firefighting foam injuries

How can firefighting foam cause injury?

Firefighting foam injuries occur due to chemical exposure that causes different types of cancer. Individuals at risk include firefighters, and in particular, those who have used foam to put out fires involving petroleum and jet fuel.

What is firefighting foam?

The foam is a mass of air bubbles that coats the fire preventing oxygen contact. Blocking out the oxygen extinguishes the fire.

What chemicals in the foam are harmful to firefighters?

The foam contains perfluoroalkyl and polyfluoroalkyl substances (PFAS), According to the Centers for Disease Control and Prevention (CDC), researchers have linked these chemicals to cancer in firefighters. Workers come in contact with the chemicals through touch or by breathing in the PFAS released into the air while using the foam.

What types of cancer do PFAS cause?

According to the National Cancer Institute, researchers have observed PFAS exposure linked with the following types of cancer:

  • Testicular cancer
  • Ovarian and endometrial cancer
  • Prostate cancer
  • Non-Hodgkin lymphoma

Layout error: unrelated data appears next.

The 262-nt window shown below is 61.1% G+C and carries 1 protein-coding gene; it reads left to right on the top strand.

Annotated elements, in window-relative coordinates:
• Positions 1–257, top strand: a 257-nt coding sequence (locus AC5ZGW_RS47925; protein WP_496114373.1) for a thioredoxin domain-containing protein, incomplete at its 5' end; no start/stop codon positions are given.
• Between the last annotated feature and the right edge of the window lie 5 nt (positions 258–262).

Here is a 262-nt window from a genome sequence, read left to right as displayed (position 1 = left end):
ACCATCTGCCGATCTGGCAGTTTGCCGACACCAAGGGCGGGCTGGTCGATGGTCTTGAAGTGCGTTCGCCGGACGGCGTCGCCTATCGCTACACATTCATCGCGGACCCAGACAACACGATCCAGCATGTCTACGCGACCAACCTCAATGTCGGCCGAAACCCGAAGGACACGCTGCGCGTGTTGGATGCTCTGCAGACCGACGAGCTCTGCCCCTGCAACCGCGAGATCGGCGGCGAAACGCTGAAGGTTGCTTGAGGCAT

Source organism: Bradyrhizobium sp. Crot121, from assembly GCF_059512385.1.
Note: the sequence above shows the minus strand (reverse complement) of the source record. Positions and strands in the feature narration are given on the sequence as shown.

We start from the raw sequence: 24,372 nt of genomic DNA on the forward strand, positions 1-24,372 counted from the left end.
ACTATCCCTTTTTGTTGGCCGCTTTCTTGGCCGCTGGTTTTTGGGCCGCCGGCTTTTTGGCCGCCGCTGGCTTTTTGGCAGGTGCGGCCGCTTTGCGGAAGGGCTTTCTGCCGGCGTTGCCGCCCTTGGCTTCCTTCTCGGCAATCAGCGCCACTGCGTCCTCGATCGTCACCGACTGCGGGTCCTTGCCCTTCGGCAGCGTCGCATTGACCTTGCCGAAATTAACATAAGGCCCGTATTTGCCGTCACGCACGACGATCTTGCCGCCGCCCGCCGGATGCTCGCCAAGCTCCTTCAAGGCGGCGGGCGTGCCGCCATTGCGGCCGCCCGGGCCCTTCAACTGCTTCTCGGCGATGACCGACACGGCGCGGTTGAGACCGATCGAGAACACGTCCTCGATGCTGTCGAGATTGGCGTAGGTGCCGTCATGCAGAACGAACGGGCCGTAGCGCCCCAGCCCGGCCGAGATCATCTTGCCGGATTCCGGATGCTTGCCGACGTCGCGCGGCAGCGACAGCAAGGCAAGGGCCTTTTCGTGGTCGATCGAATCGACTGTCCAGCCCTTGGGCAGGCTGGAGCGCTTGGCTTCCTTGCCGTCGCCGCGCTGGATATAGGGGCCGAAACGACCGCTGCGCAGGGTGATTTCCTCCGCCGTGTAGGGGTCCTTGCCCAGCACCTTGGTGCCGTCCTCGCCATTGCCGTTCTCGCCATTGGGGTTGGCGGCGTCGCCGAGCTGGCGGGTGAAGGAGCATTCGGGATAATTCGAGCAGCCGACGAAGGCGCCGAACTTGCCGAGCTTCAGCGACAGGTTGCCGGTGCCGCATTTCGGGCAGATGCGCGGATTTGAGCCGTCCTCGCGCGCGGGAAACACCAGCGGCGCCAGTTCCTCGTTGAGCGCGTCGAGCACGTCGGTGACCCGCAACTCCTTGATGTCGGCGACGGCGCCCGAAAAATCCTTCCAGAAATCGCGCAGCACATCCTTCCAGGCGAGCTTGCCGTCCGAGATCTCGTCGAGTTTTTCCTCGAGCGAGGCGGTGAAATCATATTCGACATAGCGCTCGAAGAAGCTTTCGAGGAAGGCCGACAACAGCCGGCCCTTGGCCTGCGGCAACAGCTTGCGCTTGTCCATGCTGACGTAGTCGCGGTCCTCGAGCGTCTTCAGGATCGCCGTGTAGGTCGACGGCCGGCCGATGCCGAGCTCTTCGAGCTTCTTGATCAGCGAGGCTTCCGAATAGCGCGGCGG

• Thyroid cancer

How can firefighters protect themselves against the hazards of PFAS?

Researchers at the National Institute of Standards and Technology (NIST) recommend that firefighters learn about the sources of PFAS so they can avoid exposure. Their protective gear may even contain PFAS that put them at risk. Inner layers of textile containing PFAS has lower concentration than the outer textile layers. Studies are ongoing to determine the extent of exposure firefighters have experienced with PFAS from their workplace. This is in an effort to establish safe equipment standards.

Do you need legal help in a firefighting foam injuries case?

The Law Office of Michael R. De La Paz represents victims of firefighting foam injuries cases. We have handled cases for clients from McAllen, Corpus Christi, South Padre Island and other locations throughout Texas. Our firm also represents clients nationwide, in California, Arizona, New Mexico and other states.

Arrange a free consultation to discuss your case.